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Gaad Baat(Fish-Rice) and Dayatrazz

Posted in JAMMU & KASHMIR, kashmir by Sandeep on August 2, 2013

I celebrated “Gaad Baathe” with my Family last Saturday (6-12-09).It is Like an annual ritual which almost all “Battas”(Kashmiri Pandits) follow that includes me too…
I can vividly recall the excitement which used to be associated with “Gaad Batte” in Kashmir.I grew up hearing stories of “Dayatraaz”, the holy Deity who wears “ghungroo”(a musical anklet made of metallic bells) and is responsible for safeguarding our Home. My Grandmother’s favorite story was how her own mother had a rendezvous with the “Diety”, I used to listen with excitement and attention and believed in every story my Grandmother told me about “Ghardevtaa” or “Dayatraaz”

In Kashmir, my Grandmother used to buy the Fish one day in advance. I used to accompany her. Holding my hand and Strolling through the bye-lanes of Rainawari , my Grandmother exchanged pleasantries with every 2nd person and occasionally stopped at few points, when her friends met .The conversation between the ladies and my Grandma used to vary in topic and length, the discussions as varied as our present day T.V Channels. At times it used to last for few minutes and at times it used to be a real “Brain storming session” stretching to Half an hour, when all the ladies discussed on God-knows-what-topic! My Grandmother was considered not less than a “Doctorate in Social protocol” as far as “Batteneas”(Kashmiri Pandit ladies) are considered. My whole “Mohalla” used to consult her for “Kya Khasie”(social protocol for give and take between two families especially between the family of newly-wed Bride and Groom).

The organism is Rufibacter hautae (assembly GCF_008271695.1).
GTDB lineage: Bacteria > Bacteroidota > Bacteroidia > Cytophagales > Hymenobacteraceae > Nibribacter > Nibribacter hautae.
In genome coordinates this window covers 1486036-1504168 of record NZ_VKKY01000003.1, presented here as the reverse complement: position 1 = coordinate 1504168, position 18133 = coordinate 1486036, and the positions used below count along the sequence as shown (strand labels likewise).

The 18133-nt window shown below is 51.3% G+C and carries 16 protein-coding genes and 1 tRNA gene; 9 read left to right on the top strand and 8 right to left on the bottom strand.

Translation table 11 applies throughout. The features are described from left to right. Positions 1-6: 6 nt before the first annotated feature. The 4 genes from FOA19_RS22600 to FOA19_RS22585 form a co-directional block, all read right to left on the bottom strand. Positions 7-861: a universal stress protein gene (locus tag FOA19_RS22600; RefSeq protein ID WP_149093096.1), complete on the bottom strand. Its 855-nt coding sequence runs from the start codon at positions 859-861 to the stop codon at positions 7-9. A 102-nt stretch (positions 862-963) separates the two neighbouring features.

The distance from my home to main Market, also known as ” jogi lankar” was not more than half a Kilometer and would usually take 5 minutes for me to reach there.But with my Grandmother, Half an hour was the minimum time required to reach the main market.